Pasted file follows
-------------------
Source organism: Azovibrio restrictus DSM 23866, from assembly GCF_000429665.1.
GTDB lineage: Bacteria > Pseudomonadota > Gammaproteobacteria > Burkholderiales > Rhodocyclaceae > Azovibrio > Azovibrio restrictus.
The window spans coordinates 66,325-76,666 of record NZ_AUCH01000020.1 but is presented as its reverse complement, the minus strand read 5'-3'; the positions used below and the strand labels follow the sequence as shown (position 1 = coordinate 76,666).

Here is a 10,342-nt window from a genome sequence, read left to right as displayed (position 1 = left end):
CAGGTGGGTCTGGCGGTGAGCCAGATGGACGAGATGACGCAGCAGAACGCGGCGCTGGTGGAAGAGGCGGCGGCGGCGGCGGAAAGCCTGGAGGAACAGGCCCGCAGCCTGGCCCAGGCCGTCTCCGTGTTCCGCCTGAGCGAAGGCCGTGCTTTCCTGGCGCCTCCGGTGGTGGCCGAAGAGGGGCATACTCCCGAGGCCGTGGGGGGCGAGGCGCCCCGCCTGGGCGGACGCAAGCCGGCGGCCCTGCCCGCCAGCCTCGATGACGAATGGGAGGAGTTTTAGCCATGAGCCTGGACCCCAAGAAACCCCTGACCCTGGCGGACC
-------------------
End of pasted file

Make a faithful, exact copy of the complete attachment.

Source organism: Azovibrio restrictus DSM 23866, from assembly GCF_000429665.1.
GTDB lineage: Bacteria > Pseudomonadota > Gammaproteobacteria > Burkholderiales > Rhodocyclaceae > Azovibrio > Azovibrio restrictus.
The window spans coordinates 66,325-76,666 of record NZ_AUCH01000020.1 but is presented as its reverse complement, the minus strand read 5'-3'; the positions used below and the strand labels follow the sequence as shown (position 1 = coordinate 76,666).

Here is a 10,342-nt window from a genome sequence, read left to right as displayed (position 1 = left end):
CAGGTGGGTCTGGCGGTGAGCCAGATGGACGAGATGACGCAGCAGAACGCGGCGCTGGTGGAAGAGGCGGCGGCGGCGGCGGAAAGCCTGGAGGAACAGGCCCGCAGCCTGGCCCAGGCCGTCTCCGTGTTCCGCCTGAGCGAAGGCCGTGCTTTCCTGGCGCCTCCGGTGGTGGCCGAAGAGGGGCATACTCCCGAGGCCGTGGGGGGCGAGGCGCCCCGCCTGGGCGGACGCAAGCCGGCGGCCCTGCCCGCCAGCCTCGATGACGAATGGGAGGAGTTTTAGCCATGAGCCTGGACCCCAAGAAACCCCTGACCCTGGCGGACC